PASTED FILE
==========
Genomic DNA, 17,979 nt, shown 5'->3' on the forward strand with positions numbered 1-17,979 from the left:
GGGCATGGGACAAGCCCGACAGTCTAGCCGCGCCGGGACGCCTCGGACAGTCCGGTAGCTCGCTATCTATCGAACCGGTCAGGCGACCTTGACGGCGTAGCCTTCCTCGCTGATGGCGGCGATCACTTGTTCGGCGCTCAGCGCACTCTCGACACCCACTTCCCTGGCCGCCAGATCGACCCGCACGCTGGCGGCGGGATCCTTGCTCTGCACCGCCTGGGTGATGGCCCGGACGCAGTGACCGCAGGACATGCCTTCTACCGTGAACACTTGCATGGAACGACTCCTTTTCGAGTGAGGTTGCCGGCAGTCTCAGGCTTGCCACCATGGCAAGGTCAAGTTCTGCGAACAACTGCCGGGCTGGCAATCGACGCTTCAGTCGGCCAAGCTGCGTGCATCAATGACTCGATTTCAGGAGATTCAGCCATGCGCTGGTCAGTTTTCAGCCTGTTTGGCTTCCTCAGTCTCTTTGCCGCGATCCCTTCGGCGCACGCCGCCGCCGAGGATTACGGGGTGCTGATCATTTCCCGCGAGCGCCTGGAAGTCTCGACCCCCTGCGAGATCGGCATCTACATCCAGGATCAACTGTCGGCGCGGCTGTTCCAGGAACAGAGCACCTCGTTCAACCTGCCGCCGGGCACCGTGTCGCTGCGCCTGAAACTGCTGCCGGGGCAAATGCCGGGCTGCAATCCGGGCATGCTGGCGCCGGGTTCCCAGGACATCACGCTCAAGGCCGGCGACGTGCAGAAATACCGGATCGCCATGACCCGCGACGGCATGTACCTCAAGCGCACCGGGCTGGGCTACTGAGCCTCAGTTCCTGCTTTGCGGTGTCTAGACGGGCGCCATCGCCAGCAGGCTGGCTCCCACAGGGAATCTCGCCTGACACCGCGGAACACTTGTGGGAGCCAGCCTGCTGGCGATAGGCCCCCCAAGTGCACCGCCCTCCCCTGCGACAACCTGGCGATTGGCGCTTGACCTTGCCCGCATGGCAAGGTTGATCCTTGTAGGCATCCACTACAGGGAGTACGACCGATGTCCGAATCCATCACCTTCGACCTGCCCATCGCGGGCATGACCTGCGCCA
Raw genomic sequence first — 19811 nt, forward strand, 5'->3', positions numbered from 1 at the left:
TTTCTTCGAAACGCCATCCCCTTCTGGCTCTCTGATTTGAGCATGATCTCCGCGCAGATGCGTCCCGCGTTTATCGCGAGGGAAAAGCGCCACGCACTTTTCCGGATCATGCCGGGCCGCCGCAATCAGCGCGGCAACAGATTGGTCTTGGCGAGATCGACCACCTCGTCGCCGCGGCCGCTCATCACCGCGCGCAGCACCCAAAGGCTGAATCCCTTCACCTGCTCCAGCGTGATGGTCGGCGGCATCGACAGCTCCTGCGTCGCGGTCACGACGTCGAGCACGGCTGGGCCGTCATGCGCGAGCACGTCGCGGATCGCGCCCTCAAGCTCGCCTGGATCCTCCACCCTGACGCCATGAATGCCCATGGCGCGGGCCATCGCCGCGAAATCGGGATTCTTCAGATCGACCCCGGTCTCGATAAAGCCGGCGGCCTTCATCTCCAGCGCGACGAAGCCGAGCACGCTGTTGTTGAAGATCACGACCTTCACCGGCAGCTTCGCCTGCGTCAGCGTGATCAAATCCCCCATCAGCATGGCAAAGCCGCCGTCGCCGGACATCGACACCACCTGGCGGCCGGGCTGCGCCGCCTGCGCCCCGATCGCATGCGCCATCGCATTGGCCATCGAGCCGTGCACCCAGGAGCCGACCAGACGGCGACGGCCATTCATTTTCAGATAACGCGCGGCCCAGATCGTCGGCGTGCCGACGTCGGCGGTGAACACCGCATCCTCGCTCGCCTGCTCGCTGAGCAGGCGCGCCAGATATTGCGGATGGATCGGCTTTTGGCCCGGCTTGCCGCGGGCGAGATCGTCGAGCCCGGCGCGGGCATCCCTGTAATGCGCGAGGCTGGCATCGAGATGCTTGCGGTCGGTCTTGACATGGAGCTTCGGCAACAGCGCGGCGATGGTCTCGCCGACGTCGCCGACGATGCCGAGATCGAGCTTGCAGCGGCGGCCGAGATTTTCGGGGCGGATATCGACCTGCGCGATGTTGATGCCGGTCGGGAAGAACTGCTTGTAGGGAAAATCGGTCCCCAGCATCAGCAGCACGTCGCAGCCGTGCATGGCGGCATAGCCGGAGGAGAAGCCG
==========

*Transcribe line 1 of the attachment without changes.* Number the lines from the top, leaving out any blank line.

Genomic DNA, 17,979 nt, shown 5'->3' on the forward strand with positions numbered 1-17,979 from the left: